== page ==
Thursday, November 30, 2006

Missouri Task Force Recommends Investigating Abuse, Neglect, and Deaths in State Mental Health Facilities

From the Springfield News Leader

The state should establish a board to review the deaths of adults in state mental-health facilities, a task force recommended Wednesday in a report that made no mention of improving fire safety.

The report comes days after a fatal fire at the privately run Anderson Guest House, a residential care facility licensed by the state Department of Mental Health.

The task force focused many of its 25 recommendations on improving the procedures for reporting abuse and neglect in state- operated facilities after a newspaper series detailed abuse problems in these facilities.

The eight-member panel crafted its recommendations upon gathering public testimony at hearings across the state, including one this summer in Springfield.

"We never heard one word from any of the 271 witnesses about fire safety," said Lt. Gov. Peter Kinder, task force chairman.

The panel calls on the Department of Mental Health to:

- Pursue accreditation of its six habilitation centers and community providers that serve people with developmental disabilities

- Ensure staff are trained on identifying and reporting abuse and neglect

- Increase penalties for failure to report abuse and neglect

- Establish a mental-health fatality review board

- Allow access to nonconfidential information in substantiated abuse and neglect investigations

Gov. Matt Blunt formed the task force in June. In August, the panel heard southwest Missourians voice concerns about the safety of family members in state mental-health centers.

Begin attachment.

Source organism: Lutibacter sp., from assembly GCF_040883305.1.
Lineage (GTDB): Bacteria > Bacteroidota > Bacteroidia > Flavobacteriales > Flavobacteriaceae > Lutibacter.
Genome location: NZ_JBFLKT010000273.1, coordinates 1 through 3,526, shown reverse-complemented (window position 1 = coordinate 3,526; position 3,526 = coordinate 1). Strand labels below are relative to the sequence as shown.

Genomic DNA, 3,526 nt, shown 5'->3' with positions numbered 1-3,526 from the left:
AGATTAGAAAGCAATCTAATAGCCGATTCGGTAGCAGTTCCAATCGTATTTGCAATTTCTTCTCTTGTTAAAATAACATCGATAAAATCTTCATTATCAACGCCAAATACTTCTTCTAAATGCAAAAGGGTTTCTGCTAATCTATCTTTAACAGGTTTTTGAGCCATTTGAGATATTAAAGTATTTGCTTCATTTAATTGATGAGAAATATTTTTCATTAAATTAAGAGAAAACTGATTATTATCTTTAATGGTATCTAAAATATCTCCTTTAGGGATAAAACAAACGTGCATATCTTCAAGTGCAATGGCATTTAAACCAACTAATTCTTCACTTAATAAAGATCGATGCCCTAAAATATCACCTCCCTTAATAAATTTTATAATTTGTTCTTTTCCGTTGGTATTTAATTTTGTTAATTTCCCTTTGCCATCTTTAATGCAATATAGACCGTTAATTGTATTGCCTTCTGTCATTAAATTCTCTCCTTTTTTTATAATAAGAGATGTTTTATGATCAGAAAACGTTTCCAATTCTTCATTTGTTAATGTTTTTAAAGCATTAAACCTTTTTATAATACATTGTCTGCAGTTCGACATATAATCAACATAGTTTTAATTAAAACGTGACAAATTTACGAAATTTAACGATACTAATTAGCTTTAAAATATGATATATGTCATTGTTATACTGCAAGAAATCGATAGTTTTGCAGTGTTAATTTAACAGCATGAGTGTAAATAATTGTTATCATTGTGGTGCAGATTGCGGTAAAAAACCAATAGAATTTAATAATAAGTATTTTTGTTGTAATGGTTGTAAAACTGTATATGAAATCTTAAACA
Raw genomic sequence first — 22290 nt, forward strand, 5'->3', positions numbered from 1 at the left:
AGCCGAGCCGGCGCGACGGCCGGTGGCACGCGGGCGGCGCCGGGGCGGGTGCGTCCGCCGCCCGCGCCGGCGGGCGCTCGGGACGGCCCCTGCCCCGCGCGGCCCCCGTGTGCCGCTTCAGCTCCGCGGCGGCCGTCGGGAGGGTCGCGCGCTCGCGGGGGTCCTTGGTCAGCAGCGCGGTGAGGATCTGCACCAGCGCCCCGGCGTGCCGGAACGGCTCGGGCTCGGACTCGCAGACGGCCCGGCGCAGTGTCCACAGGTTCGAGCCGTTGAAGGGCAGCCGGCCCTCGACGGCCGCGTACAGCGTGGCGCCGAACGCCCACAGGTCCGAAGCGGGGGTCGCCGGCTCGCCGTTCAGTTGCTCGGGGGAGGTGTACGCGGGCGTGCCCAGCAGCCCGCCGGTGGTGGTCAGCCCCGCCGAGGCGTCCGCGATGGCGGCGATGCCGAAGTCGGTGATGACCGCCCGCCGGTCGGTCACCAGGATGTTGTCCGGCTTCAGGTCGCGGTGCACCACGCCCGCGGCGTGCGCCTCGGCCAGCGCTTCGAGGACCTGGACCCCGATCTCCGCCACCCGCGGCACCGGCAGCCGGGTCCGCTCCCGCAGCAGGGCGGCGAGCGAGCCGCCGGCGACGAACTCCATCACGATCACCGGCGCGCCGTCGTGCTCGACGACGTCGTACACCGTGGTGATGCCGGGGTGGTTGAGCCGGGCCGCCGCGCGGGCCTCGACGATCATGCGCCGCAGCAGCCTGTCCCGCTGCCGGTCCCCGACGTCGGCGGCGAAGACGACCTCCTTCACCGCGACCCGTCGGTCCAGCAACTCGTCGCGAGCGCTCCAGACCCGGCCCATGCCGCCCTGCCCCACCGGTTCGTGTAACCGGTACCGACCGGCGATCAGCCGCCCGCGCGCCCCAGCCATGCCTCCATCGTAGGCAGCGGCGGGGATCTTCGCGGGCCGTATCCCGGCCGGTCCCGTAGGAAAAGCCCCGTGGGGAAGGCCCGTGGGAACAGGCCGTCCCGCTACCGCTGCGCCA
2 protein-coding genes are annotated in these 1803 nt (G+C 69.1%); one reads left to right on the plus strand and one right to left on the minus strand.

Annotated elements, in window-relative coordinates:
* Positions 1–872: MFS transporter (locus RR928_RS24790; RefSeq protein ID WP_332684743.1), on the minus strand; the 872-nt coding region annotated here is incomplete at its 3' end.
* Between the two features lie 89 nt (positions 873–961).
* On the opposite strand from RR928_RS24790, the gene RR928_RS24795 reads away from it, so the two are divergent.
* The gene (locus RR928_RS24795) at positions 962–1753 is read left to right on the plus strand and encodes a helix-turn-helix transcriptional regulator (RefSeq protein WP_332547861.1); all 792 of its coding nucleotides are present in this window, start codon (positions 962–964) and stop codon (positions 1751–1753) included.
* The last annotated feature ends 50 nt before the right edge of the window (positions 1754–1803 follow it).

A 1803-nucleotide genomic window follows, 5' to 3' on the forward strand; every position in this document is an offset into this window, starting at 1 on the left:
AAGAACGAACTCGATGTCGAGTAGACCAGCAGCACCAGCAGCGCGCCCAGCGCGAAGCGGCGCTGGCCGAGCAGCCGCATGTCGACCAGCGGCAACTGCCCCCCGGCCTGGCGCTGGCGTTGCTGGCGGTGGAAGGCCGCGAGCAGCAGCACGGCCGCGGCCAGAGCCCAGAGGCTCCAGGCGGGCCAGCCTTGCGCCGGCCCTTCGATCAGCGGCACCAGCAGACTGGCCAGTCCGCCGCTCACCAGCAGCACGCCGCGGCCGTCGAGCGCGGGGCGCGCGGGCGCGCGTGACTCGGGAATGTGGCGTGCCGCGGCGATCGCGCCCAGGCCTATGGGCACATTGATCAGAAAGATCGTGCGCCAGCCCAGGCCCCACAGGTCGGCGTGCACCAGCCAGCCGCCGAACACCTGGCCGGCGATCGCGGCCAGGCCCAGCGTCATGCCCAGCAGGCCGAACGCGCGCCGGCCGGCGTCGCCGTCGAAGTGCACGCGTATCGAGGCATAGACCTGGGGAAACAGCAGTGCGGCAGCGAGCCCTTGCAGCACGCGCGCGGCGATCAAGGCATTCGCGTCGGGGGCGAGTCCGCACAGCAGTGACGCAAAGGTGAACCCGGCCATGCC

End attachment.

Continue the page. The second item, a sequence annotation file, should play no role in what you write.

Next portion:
"These recommendations represent what Missourians told us they wanted for the state's mental-health system," Ron Dittemore, interim director of the Department of Mental Health and task force co-chairman, said in a statement.

Earlier this year, the St. Louis Post-Dispatch reported 21 deaths were linked to abuse and neglect at state-affiliated centers. The series revealed a flawed system of reporting and oversight.

State Auditor and U.S. Sen.-elect Claire McCaskill has called for more oversight for these facilities in a handful of state audits.

Though the Anderson Guest House holds a Department of Mental Health license, the state Department of Health and Social Services performs routine inspections.

That agency is supposed to inspect twice a year, but budget cuts have allowed for only annual reviews, a spokeswoman said.

Kinder said he expects the legislature will review the department's budget in the upcoming legislative session to restore funding for inspections.

Reviews of the Anderson Guest House in March 2006 and December 2004 revealed no deficiencies in fire safety. The nonprofit Joplin River of Life Ministries operates the center.

"This facility, as far as we know, was compliant with existing fire safety regulations," Kinder said. "We along with everyone else in state government will be looking and looking again at measures to improve fire safety."

One measure that took effect in August mandates an automatic sprinkler system for assisted living facilities. As a residential care facility, the Anderson Guest House does not fall under these regulations.

Advocacy groups have called for sprinklers to be installed in long-term care facilities. The one-story home had a fire alarm system but no sprinklers, which was not required by the state.

"The costs are enormous to install sprinklers in older buildings," Kinder said. "I'm not saying I'm against it. That's why it has not been done to date. As we learn more about the cause of this fire and how it spread, we can all review."

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